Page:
I just returned home from spending four days with my parents and sister in lovely (insert eye roll here) Oklahoma. It was my mom’s birthday and Father’s Day weekend. We didn’t go out much because of the pandemic, instead spending time together relaxing and talking.
The trip was one of highs and lows.
Lows being differences (really fricking wide) in political, religious and how-we-see-the-world views. Practically everyone else in my family experiences the world in a completely different way than I do. So I had to bite my tongue to not engage every time someone said something that I just absolutely don’t agree with. Although I did venture an opinion here and there, basically I let them run with their ideas unhindered. I’ve been fighting this battle for a long time. There is nothing I can say to change their minds or allow them to consider a different point of view. I just live my life the way I want to.
The highs were when I overcame this and was able to just appreciate them for who they are. So in relaying my visit I want to focus on the little moments that made the trip enjoyable and memorable.
My parents have a small in-ground swimming pool in their backyard. The first day arrived, the weather was perfect to go out and splash about. My mom mentioned she has a water workout she likes to do. I asked her what it consisted of, and then for the next thirty minutes, my mom, my dad and I were all engaged in jumping jacks, push-ups on the side of the pool and other exercises. Our joint enthusiasm and openness made this a very fun and heart-warming experience. The connection shared in this seemingly small activity drove home the feeling of family.
My mom loves board games, so my birthday present for her was Mister Rogers Neighborhood game for us to play. My sister joined in as well. The laughter started while I was reading the instructions of how to play. The makers of this game tried to crammed WAY too much into one little game. Several of the cards have more than one function, there are too many rules, and god forbid, they even threw in some math! WTF!
After dropping a few rules, we managed to get a game going. My mom didn’t understand the game AT ALL and my sister and I were having to tell her every move to make each time it was her turn. The general confusion though lead to laughing so hard my stomach hurt and I thought I was going to pee my pants.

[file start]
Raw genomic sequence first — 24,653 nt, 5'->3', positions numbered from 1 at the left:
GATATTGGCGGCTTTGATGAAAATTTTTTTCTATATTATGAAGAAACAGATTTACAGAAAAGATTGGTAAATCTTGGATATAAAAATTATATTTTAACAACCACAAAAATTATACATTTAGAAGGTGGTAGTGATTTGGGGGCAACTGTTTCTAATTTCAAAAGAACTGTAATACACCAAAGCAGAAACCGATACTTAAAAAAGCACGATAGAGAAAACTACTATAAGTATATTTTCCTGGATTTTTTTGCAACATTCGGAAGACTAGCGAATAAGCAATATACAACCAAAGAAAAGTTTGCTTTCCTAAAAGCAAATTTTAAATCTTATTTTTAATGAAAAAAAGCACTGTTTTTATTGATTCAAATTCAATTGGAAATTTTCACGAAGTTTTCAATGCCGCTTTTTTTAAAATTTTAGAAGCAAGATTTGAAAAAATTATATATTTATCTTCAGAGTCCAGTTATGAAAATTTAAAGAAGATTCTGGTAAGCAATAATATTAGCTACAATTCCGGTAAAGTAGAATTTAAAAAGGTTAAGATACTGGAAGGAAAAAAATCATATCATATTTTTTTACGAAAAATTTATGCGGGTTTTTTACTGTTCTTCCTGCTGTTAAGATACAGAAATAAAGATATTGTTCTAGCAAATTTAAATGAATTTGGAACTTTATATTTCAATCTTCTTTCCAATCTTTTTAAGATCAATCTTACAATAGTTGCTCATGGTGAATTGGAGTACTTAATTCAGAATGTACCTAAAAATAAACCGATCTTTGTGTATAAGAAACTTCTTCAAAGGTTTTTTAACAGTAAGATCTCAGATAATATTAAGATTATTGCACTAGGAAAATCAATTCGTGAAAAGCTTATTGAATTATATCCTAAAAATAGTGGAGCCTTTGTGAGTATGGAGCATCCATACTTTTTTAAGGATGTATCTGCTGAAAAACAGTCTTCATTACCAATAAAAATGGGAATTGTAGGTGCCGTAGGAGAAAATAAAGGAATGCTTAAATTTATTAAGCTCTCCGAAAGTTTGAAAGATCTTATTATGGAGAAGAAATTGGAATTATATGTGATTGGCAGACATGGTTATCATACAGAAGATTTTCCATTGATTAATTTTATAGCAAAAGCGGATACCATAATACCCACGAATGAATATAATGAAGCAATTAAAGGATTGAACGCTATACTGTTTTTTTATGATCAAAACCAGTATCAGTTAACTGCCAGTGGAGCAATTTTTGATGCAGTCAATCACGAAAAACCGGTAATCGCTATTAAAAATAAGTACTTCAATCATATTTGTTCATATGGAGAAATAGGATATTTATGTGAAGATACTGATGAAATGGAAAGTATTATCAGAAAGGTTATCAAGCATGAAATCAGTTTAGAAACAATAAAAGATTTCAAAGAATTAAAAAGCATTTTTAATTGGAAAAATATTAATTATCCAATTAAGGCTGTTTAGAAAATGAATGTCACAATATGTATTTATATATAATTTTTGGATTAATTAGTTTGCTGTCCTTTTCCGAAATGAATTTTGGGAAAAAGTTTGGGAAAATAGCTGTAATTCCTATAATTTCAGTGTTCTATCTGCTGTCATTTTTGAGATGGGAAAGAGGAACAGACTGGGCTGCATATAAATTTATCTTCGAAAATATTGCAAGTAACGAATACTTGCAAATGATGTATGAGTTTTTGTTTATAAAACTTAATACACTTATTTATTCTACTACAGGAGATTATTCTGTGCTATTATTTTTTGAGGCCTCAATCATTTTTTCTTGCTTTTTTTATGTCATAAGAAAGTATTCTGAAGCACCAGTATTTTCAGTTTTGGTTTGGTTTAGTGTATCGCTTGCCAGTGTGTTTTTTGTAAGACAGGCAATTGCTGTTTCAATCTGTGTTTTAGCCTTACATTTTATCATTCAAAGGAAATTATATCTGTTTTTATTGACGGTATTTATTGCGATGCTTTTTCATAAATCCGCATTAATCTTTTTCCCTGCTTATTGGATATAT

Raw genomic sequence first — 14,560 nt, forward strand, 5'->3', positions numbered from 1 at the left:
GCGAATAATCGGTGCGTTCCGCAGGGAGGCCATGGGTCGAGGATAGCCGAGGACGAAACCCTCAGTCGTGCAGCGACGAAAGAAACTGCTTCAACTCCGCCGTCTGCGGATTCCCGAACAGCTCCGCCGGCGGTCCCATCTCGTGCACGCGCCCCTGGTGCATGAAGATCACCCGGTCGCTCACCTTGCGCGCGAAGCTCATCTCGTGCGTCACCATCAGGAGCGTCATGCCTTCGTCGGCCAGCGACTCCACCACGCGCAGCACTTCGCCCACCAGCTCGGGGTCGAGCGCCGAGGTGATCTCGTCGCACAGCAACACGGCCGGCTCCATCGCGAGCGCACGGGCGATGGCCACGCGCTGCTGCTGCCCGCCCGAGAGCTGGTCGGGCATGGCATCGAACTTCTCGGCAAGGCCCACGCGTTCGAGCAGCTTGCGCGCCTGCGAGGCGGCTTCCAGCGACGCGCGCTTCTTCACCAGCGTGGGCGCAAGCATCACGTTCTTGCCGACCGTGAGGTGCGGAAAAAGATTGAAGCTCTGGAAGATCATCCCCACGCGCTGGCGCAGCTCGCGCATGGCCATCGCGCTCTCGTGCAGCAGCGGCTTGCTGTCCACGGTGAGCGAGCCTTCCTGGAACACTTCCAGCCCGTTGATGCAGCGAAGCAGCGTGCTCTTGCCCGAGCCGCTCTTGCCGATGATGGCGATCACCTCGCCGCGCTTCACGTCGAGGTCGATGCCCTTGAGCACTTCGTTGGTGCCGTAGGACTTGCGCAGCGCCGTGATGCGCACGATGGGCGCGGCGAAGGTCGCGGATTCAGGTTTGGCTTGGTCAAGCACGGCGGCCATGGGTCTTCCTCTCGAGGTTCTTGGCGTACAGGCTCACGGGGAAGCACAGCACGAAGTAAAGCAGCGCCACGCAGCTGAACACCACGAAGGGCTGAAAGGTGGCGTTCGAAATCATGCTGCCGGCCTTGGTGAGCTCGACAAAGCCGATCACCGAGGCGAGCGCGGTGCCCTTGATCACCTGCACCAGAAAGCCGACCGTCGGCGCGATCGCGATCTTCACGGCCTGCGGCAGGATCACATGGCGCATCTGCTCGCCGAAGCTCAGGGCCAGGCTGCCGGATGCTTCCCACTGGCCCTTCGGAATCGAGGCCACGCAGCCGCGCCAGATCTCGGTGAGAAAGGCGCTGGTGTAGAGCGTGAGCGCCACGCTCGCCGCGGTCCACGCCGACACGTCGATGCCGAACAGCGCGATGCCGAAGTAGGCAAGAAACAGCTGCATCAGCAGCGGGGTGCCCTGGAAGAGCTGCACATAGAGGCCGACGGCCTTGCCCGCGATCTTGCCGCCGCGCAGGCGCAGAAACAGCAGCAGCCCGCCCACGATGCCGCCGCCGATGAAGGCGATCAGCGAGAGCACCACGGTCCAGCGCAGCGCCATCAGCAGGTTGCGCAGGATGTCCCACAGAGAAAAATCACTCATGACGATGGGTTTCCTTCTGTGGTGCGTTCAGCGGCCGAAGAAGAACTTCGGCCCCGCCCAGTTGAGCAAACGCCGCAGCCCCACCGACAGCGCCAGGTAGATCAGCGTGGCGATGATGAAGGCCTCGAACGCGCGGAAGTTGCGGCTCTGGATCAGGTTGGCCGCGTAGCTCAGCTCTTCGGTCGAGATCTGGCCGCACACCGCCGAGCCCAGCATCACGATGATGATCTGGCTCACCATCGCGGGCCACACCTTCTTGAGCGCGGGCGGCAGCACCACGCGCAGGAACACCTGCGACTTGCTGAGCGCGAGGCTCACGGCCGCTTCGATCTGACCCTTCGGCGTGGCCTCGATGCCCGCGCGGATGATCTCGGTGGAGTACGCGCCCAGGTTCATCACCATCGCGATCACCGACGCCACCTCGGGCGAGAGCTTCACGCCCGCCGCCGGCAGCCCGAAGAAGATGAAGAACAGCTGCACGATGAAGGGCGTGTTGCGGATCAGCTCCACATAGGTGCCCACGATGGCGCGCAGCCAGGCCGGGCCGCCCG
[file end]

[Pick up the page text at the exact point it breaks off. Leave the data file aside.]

Obviously I don’t recommend the game, but there was one super cute rule. Any time you played a Mister Rogers card you had to tell someone at the table what makes them special.
I shared a sweet moment with my dad showing him how to facetime on his cell phone, so the next time I call we can actually see each other. He hardly ever uses his cell phone. I’ll probably have to call them on the land line first and tell him to go make sure his cell phone isn’t dead. Fingers crossed that he’ll remember how to answer the call. My dad loves to learn about new things though and isn’t scared to play around with stuff. (My mom, on the other hand, is terrified of technology.)
I also helped him with a project he is working on for my mom. He’s making a collage of pictures of all the pets they have had during their marriage. (Which is a shit ton!) I downloaded a driver for his printer, and we successfully printed out one picture. When I showed it to mom, she started crying, so touched to see the picture of a dog they recently had to put down.
Overall, I can sum the trip up with this. Yes, their views frustrate me and make me feel like we don’t understand each other at all. But they are my family and there are so many other aspects of their lives to connect with and cherish. In the end, the differences just don’t matter.
When encountering other people, I need to put the emphasis on finding common ground and things I like, not look for things I don’t like. In fact, all of society needs to remember this in order for any progress to be made towards resolving differences.
You are special just the way you are!